Christian romance author Brenda Coulter discusses writing, life, and the writing life.
LOL that was a good one! :)have a good day!
LOL! Brenda, that picture is awesome!
Hi Brenda,This gave me a really good laugh. So creative! Did you come up with this, or was it someone else?
Ha.I thought he was pretty smart, until I read the story of how his first wife helped him with his big theory. Then he left her with their disabled son and went off and married someone else.Not much romantic about that guy.
Julana, a few people continue to circulate the rumor that Einstein's first wife made a significant contribution to the theory of Special Relativity, but most scientists who study his papers scoff at the idea. While it would have been natural to bounce ideas off his wife, a colleague, Albert certainly never hinted that she had assisted him in any material way. She was a mathematician, but not one of any great stature. Also, the couple had been divorced for several years before Albert married again. Although he was remarried by the time he won the Nobel Prize, he gave his first wife all of the money, keeping his promise to support their children. But before anyone assumes that was his way of acknowledging his first wife's "contribution" to the Nobel win, I want to point out that he did not win the prize for Special Relativity and the famous E=mc² formula, but for his theories on the nature of light--which nobody has ever suggested his first wife had any hand in developing.I don't know the details of Albert's divorce and his relationship with his children, but neither do I buy the story that he cheated his first wife and then abandoned her and the children without a backward glance.
Carrie, I'm afraid all of the writing on the blackboard was mine and not Professor Einstein's. If you want to make your own sign, head over to this site, which was pointed out to me by the ever helpful Mr Porkpop.
This is great. My husband is has a PhD in General Relativity and once worked at the Albert Einstein Institute in Potsdam, Germany! I may have to make my own sign for him to post in his office to publicize my books!
this is fabulous...I'll have to bookmark that site...You go girl!
I couldn't get the link to work...is it just me or is it broke? LOL
Hee hee hee. Very good.
Brenda,I read the story on the PBS site:http://www.pbs.org/opb/einsteinswife/index.htmI still lean toward sympathy for the first wife, because I know what caring for a child with special needs entails. It's unfair that the husband's story gets glamorized and told over and over, and she sinks into obscurity. I know we will never know the true story.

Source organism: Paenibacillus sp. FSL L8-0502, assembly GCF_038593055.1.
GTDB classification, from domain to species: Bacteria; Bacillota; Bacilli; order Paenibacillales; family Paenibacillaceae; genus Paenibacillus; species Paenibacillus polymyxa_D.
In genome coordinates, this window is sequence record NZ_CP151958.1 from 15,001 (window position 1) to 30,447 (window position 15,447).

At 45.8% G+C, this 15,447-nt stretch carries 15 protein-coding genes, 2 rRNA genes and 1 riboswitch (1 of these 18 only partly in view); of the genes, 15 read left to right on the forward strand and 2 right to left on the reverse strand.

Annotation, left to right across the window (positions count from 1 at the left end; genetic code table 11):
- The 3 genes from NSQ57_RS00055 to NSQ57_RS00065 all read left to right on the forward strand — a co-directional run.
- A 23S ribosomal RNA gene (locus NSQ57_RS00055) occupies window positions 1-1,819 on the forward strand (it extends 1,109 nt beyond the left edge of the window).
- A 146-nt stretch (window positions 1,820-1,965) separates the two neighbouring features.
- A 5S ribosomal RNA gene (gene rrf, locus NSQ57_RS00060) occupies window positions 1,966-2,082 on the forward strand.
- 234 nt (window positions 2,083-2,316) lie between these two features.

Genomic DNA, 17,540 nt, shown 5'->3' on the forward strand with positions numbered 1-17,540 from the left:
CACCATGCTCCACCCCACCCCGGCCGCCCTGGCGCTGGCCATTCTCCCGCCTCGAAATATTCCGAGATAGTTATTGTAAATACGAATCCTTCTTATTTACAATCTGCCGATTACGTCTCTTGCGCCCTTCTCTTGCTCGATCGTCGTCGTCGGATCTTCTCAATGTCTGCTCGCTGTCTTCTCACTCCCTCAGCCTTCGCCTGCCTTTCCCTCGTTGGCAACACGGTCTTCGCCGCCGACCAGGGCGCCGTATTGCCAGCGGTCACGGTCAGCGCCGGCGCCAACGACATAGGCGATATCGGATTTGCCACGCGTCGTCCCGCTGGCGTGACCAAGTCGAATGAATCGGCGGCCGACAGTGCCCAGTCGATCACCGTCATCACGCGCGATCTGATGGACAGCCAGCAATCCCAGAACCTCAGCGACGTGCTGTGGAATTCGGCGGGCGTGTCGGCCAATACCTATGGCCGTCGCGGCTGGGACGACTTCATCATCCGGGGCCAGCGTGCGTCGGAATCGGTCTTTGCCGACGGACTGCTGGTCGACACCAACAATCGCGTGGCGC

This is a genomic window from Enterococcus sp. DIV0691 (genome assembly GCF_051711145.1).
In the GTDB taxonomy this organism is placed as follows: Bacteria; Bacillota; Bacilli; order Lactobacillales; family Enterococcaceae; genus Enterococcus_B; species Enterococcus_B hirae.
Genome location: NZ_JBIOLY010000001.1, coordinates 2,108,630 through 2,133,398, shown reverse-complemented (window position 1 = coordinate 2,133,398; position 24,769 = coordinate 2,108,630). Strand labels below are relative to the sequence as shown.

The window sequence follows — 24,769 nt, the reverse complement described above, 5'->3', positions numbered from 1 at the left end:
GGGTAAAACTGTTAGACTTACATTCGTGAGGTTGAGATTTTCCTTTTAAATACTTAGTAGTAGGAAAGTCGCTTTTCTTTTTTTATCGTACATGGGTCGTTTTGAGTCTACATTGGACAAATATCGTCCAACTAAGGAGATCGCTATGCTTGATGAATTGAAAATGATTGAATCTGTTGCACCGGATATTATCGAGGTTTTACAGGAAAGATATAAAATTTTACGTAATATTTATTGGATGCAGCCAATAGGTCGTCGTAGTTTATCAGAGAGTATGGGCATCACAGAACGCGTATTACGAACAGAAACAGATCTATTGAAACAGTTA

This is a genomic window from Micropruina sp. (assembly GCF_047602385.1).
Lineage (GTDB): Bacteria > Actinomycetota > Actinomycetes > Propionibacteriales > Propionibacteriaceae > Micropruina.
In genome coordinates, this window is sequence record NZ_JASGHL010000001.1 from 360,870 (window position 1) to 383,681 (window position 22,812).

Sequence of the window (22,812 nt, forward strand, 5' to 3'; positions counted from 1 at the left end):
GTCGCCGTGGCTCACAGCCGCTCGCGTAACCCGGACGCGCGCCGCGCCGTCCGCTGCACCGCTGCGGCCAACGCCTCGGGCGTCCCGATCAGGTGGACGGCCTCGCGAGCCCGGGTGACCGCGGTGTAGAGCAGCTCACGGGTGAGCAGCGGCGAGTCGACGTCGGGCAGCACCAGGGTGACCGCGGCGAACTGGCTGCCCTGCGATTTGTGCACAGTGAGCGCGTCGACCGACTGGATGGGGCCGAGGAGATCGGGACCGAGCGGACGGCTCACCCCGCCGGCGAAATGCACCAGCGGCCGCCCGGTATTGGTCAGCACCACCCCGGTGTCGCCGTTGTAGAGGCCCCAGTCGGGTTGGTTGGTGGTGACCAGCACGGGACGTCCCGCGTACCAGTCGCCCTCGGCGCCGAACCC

Yeah, Neal, I thought you'd like that. ;-)Bonnie my sweet, the link is good. They might have been experiencing a traffic jam when you tried to click.Nancy, I bet your husband knows my favorite Limerick: There was a young lady named Bright,Whose speed was far faster than light.She went out one day,In a Relative way,And returned on the previous night!--Reginald Buller And Julana, I wasn't aware there had been a PBS special called "Einstein's Wife," so I clicked over to the link you provided. The site tells us the TV program's agenda right there at the top of the page: "Who was Mileva Maric? Why was she erased from Einstein's life story?" My skeptical mind went on alert the instant I read that. If you're going to prove to me that this woman was "erased" from Einstein's life story, you're going to have to present me with facts, not conjecture. I knew that wasn't going to happen when, a couple of sentences later, I read, "Einstein's autobiographies never mentioned his first wife." Well, I happened to know that Einstein never wrote an autobiography (if he had, it would be sitting on my bookshelf right next to my copy of Relativity: The Special and the General Theory), so I closed the window and moved on.And then at one of my regular web-browsing stops, Arts and Letters Daily, Mileva Maric's name caught my eye and I clicked over to this article. It's a scholarly, heavily-footnoted debunking of many of the "facts" presented in the PBS special, which turns out to have been very poorly researched.Einstein does not appear to have been terribly interested in his children after his divorce, but he lived in the U.S. and they were in Europe. In those days, divorced fathers didn't, as a rule, remain involved in their children's lives. Especially when they were separated by an ocean.Model dad? Not by any stretch. But neither do I believe Mileva made a meaningful contribution to Einstein's Special Relativity (or to any other) papers and was then denied credit by a selfish ex-husband and "erased" from her proper page in history.
I'm of Dr. Laura's train of thought-- the man should have stayed on the same side of the ocean as his children. I don't understand people who have so little attachment to their children.I don't know how much influence his wife had on his thinking. (I actually heard about this on a post at allthings2all.) But she still has my sympathy, given her situation. Mental illness seems to have run in her family. Maybe she had a touch.
I'm of Dr. Laura's train of thought-- the man should have stayed on the same side of the ocean as his children.Amen to that.
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